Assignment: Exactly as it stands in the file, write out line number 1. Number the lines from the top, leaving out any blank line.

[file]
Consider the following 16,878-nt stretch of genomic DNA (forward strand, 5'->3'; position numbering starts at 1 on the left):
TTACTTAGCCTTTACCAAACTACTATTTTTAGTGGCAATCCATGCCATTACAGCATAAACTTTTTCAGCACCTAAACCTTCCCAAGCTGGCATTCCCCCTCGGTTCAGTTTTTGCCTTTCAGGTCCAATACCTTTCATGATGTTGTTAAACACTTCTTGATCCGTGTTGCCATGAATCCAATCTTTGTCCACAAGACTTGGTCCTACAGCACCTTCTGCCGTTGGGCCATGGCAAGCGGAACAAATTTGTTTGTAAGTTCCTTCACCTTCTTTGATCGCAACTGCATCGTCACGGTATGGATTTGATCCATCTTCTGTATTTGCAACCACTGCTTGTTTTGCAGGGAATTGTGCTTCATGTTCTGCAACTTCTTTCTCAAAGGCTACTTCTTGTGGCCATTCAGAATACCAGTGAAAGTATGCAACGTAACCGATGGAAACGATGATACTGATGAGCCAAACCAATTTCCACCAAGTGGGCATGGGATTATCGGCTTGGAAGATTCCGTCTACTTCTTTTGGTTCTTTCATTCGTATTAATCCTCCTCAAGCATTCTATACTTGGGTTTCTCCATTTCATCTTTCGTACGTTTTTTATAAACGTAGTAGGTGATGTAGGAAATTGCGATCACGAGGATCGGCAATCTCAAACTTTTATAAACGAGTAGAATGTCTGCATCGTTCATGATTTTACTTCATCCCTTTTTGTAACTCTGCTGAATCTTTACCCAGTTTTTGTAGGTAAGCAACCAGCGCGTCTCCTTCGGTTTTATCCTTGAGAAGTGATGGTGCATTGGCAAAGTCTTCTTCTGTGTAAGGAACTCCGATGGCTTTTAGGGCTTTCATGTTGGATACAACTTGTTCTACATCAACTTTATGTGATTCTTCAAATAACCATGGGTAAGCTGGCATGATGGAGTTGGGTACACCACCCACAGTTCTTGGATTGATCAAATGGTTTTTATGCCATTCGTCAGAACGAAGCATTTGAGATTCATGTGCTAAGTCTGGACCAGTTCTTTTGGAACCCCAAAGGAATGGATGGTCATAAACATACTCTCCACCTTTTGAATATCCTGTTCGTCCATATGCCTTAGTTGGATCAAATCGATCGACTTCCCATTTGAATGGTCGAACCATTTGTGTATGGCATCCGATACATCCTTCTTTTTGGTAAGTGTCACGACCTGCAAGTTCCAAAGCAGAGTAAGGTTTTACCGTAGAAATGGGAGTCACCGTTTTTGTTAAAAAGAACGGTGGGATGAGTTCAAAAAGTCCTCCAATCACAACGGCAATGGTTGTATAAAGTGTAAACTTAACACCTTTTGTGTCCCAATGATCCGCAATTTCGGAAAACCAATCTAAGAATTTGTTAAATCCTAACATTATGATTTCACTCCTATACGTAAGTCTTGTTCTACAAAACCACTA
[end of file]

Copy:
Consider the following 16,878-nt stretch of genomic DNA (forward strand, 5'->3'; position numbering starts at 1 on the left):